From Beer to Bread: How One Innovative Company Is Repurposing Spent Grain

The brewing process generates tons of waste that NETZRO is turning into flour.

handful of grains
A handful of grains.

@bernardoarce via Twenty20 

Few of us would think to leave an unfinished beer in a glass or can. Such extravagant waste would be unconscionable! But the process required to make that delicious beer is inherently wasteful, to an extent that most people do not contemplate while sipping their favorite ale. 

The average small craft brewery generates two tons of "spent grain" every week. (Twenty kegs creates anywhere from 500 to 1,000 pounds of spent grain.) This spent grain is in a wet, sticky, porridge-like form, and consists of the barley, wheat, oats, and rye that were used to make the beer. While it can be fed to livestock (and often is, if a brewery has a farmer willing to pick it up), or put in a biodegrading dumpster (a good but overly expensive option for small breweries), the majority sends it to landfill because it's easiest and cheapest. 

This is unfortunate because, first, all that spent grain adds organic matter to landfill sites, which creates even more planet-warming methane emissions; and second, it has so much untapped nutritional potential that could be put to better use. The challenge is figuring out what that could be. The spent grain is rich in protein, fiber, and fat, and many of its sugars have been removed by the brewing process. 

Enter NETZRO, an innovative food recovery company based in Minneapolis, Minnesota, that has figured out how to transform spent grain into flour. NETZRO created a group called the Twin Cities Spent Grain Co-Op, which collects the residual grain from several local breweries and one distillery, dries it in an infrared kiln, and sends it to an artisanal grain mill to be turned into all-purpose flour. The resulting whole wheat flour is now sold on Etsy in 24-ounce bags and can be used for any kind of baking, from cookies and muffins to loaves of bread.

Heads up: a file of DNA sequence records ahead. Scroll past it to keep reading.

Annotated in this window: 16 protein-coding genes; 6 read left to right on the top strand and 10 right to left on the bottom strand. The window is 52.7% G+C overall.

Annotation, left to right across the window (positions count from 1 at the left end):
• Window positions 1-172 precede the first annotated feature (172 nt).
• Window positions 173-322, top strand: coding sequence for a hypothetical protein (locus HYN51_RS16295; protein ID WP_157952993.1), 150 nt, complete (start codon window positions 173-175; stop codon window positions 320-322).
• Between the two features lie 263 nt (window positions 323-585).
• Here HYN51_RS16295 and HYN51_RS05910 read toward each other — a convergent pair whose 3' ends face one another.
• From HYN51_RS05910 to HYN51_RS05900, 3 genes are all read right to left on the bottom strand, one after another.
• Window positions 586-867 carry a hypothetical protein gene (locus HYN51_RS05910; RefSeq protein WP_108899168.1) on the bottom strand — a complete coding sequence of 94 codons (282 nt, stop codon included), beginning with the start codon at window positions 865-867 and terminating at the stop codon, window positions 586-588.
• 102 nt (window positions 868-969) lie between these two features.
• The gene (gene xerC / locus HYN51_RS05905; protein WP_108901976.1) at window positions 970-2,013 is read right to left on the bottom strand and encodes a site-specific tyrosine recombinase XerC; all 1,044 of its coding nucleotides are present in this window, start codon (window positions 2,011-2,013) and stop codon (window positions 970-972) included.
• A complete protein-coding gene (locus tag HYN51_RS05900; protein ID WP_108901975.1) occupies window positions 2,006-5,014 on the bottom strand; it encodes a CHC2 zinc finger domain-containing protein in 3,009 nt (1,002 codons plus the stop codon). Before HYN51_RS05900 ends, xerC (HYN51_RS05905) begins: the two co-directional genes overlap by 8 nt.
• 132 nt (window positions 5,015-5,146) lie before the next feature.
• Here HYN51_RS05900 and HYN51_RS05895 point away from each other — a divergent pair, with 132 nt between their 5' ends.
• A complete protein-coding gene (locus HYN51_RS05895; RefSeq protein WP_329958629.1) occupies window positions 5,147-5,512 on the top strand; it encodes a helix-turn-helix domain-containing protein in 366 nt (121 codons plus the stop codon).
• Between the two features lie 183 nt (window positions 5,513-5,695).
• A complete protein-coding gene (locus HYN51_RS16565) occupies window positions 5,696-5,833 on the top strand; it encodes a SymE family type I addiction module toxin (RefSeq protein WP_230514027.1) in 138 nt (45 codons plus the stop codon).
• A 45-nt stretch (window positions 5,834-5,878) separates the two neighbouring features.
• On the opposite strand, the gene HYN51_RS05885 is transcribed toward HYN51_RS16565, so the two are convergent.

Modern Farmer wrote about NETZRO's initiative, explaining that the company is already invested in food upcycling, with a long-term goal of diverting 6 billion pounds of food from the U.S. waste stream every year. It is also a member of the Upcycled Food Association that I wrote about earlier this year. This newest project will hopefully become a scalable model that can be copied in other cities around the country. NETZRO founder and CEO Sue Marshall told Modern Farmer,

"Taking a little bit of spent grain from someone here and there and making a granola bar — it’s cute, but it’s not ever going to begin to solve the problem. We don’t want to just pick up a couple buckets a week."

NETZRO means serious business when it comes to turning spent grain into flour, and thanks to COVID-19's notorious flour shortages, it got off to a good start this year. Marshall described it as a "small silver lining" during a difficult year. 

Right now, the 24-ounce bag costs $12.50, which obviously makes it a luxury ingredient. That price will have to come down significantly in order for this initiative to scale up in the way that NETZRO envisions; but considering how much beer the country enjoys and all the spent grain that entails, surely this is doable. A loaf of freshly baked bread is already a profoundly satisfying thing, but imagine how much more satisfying it will be, knowing it's made from grains that would otherwise have been thrown out.